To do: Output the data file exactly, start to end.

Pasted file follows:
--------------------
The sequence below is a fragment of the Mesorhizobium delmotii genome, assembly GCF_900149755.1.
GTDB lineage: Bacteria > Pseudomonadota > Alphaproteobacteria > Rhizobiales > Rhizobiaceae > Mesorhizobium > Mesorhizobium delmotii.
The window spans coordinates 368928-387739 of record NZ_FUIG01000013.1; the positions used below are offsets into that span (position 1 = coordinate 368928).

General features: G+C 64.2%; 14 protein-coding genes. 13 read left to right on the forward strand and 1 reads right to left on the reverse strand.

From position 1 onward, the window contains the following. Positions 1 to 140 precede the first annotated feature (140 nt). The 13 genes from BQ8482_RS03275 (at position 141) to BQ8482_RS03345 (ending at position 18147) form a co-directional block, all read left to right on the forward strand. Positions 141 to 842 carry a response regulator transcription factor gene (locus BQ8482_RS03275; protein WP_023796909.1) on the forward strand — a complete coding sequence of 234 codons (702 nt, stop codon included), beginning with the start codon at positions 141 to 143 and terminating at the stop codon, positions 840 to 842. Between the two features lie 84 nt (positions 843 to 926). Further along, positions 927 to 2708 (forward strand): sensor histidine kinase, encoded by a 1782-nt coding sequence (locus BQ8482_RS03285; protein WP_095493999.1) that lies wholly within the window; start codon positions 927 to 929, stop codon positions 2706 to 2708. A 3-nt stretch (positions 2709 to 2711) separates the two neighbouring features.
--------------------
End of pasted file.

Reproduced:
The sequence below is a fragment of the Mesorhizobium delmotii genome, assembly GCF_900149755.1.
GTDB lineage: Bacteria > Pseudomonadota > Alphaproteobacteria > Rhizobiales > Rhizobiaceae > Mesorhizobium > Mesorhizobium delmotii.
The window spans coordinates 368928-387739 of record NZ_FUIG01000013.1; the positions used below are offsets into that span (position 1 = coordinate 368928).

General features: G+C 64.2%; 14 protein-coding genes. 13 read left to right on the forward strand and 1 reads right to left on the reverse strand.

From position 1 onward, the window contains the following. Positions 1 to 140 precede the first annotated feature (140 nt). The 13 genes from BQ8482_RS03275 (at position 141) to BQ8482_RS03345 (ending at position 18147) form a co-directional block, all read left to right on the forward strand. Positions 141 to 842 carry a response regulator transcription factor gene (locus BQ8482_RS03275; protein WP_023796909.1) on the forward strand — a complete coding sequence of 234 codons (702 nt, stop codon included), beginning with the start codon at positions 141 to 143 and terminating at the stop codon, positions 840 to 842. Between the two features lie 84 nt (positions 843 to 926). Further along, positions 927 to 2708 (forward strand): sensor histidine kinase, encoded by a 1782-nt coding sequence (locus BQ8482_RS03285; protein WP_095493999.1) that lies wholly within the window; start codon positions 927 to 929, stop codon positions 2706 to 2708. A 3-nt stretch (positions 2709 to 2711) separates the two neighbouring features.